Singular Intimacies Singular Intimacies

Singular Intimacies

Becoming a Doctor at Bellevue

    • 4.3 • 25 Ratings
    • $13.99
    • $13.99

Publisher Description

A “finely gifted writer” shares “fifteen brilliantly written episodes covering the years from studenthood to the end of medical residency” (Oliver Sacks, MD, author of The Man Who Mistook His Wife for a Hat)

Singular Intimacies is the story of becoming a doctor by immersion at Bellevue Hospital, the oldest public hospital in the country—and perhaps the most legendary. It is both the classic inner-city hospital and a unique amalgam of history, insanity, beauty, and intellect. When Danielle Ofri enters these 250-year-old doors as a tentative medical student, she is immediately plunged into the teeming world of urban medicine: mysterious illnesses, life-and-death decisions, patients speaking any one of a dozen languages, and overworked interns devising creative strategies to cope with the feverish intensity of a big-city hospital.

Yet the emphasis of Singular Intimacies is not so much on the arduous hours in medical training (which certainly exist here), but on the evolution of an instinct for healing. In a hospital without the luxury of private physicians, where patients lack resources both financial and societal, where poverty and social strife are as much a part of the pathology as any microbe, it is the medical students and interns who are thrust into the searing intimacy that is the doctor-patient relationship. In each memorable chapter, Ofri’s progress toward becoming an experienced healer introduces not just a patient in medical crisis, but a human being with an intricate and compelling history. Ofri learns to navigate the tangled vulnerabilities of doctor and patient—not to simply battle the disease.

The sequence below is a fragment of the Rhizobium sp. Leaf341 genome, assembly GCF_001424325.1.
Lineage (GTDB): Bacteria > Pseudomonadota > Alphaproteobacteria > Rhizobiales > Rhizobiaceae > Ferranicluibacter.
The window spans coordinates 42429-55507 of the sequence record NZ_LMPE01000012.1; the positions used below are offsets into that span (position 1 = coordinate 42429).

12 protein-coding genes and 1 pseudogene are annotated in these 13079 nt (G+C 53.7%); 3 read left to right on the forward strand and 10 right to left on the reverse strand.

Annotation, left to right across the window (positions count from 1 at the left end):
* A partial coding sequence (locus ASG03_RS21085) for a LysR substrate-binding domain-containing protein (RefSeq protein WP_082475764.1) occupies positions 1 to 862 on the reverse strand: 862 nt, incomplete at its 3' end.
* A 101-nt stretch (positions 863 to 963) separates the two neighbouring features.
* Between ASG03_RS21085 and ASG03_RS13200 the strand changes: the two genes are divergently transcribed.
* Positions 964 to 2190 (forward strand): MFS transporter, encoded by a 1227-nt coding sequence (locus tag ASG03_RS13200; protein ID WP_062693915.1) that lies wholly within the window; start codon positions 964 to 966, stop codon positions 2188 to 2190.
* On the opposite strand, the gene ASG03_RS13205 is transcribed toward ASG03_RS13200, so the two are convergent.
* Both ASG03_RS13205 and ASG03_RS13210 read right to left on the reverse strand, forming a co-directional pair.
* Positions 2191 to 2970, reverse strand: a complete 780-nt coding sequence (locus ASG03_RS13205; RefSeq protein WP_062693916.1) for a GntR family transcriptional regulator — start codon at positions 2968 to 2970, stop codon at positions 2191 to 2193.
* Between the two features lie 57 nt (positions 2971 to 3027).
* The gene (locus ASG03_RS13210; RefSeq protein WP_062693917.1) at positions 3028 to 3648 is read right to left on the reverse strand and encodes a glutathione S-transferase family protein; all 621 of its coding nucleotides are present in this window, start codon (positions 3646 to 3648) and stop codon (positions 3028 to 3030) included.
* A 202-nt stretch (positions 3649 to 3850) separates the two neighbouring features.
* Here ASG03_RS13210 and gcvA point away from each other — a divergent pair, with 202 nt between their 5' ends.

GENRE
Biographies & Memoirs
RELEASED
2003
April 1
LANGUAGE
EN
English
LENGTH
256
Pages
PUBLISHER
Beacon Press
SELLER
Penguin Random House LLC
SIZE
7.1
MB

Customer Reviews

Kay 7072 ,

Not for the faint hearted

What a poignant, realistic accounting of life progressing from medical student, intern, residency to attending. Well worth reading to appreciate the level of anxieties, goals, fatigue, stress, and compassion confronting every new doctor. As a retired nursing supervisor also in NYC, I know this is an accurate sampling. While also dreading the big July 1 turnover of young doctors, I still felt sorry for the confusion from newness that they faced, especially from medical student to medical intern. ( And then I married one!) Great book!

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